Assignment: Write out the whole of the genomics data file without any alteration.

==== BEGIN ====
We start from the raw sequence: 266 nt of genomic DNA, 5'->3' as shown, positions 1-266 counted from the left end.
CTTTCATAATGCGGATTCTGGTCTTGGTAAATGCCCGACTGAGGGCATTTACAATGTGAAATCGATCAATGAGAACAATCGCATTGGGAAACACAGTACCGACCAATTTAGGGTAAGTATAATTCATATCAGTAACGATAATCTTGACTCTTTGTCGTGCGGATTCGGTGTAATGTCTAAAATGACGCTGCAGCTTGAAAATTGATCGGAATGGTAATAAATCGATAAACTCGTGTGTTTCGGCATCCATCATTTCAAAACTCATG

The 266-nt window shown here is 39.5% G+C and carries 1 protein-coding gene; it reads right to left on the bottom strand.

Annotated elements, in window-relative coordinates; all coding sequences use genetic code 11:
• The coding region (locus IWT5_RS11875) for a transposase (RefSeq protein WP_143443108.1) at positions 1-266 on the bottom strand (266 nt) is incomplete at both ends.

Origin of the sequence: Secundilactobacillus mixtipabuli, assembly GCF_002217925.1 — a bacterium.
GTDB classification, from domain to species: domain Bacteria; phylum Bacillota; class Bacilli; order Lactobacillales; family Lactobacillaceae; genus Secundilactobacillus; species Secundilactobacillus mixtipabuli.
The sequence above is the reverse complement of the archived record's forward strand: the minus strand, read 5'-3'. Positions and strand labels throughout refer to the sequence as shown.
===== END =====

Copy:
We start from the raw sequence: 266 nt of genomic DNA, 5'->3' as shown, positions 1-266 counted from the left end.
CTTTCATAATGCGGATTCTGGTCTTGGTAAATGCCCGACTGAGGGCATTTACAATGTGAAATCGATCAATGAGAACAATCGCATTGGGAAACACAGTACCGACCAATTTAGGGTAAGTATAATTCATATCAGTAACGATAATCTTGACTCTTTGTCGTGCGGATTCGGTGTAATGTCTAAAATGACGCTGCAGCTTGAAAATTGATCGGAATGGTAATAAATCGATAAACTCGTGTGTTTCGGCATCCATCATTTCAAAACTCATG

The 266-nt window shown here is 39.5% G+C and carries 1 protein-coding gene; it reads right to left on the bottom strand.

Annotated elements, in window-relative coordinates; all coding sequences use genetic code 11:
• The coding region (locus IWT5_RS11875) for a transposase (RefSeq protein WP_143443108.1) at positions 1-266 on the bottom strand (266 nt) is incomplete at both ends.

Origin of the sequence: Secundilactobacillus mixtipabuli, assembly GCF_002217925.1 — a bacterium.
GTDB classification, from domain to species: domain Bacteria; phylum Bacillota; class Bacilli; order Lactobacillales; family Lactobacillaceae; genus Secundilactobacillus; species Secundilactobacillus mixtipabuli.
The sequence above is the reverse complement of the archived record's forward strand: the minus strand, read 5'-3'. Positions and strand labels throughout refer to the sequence as shown.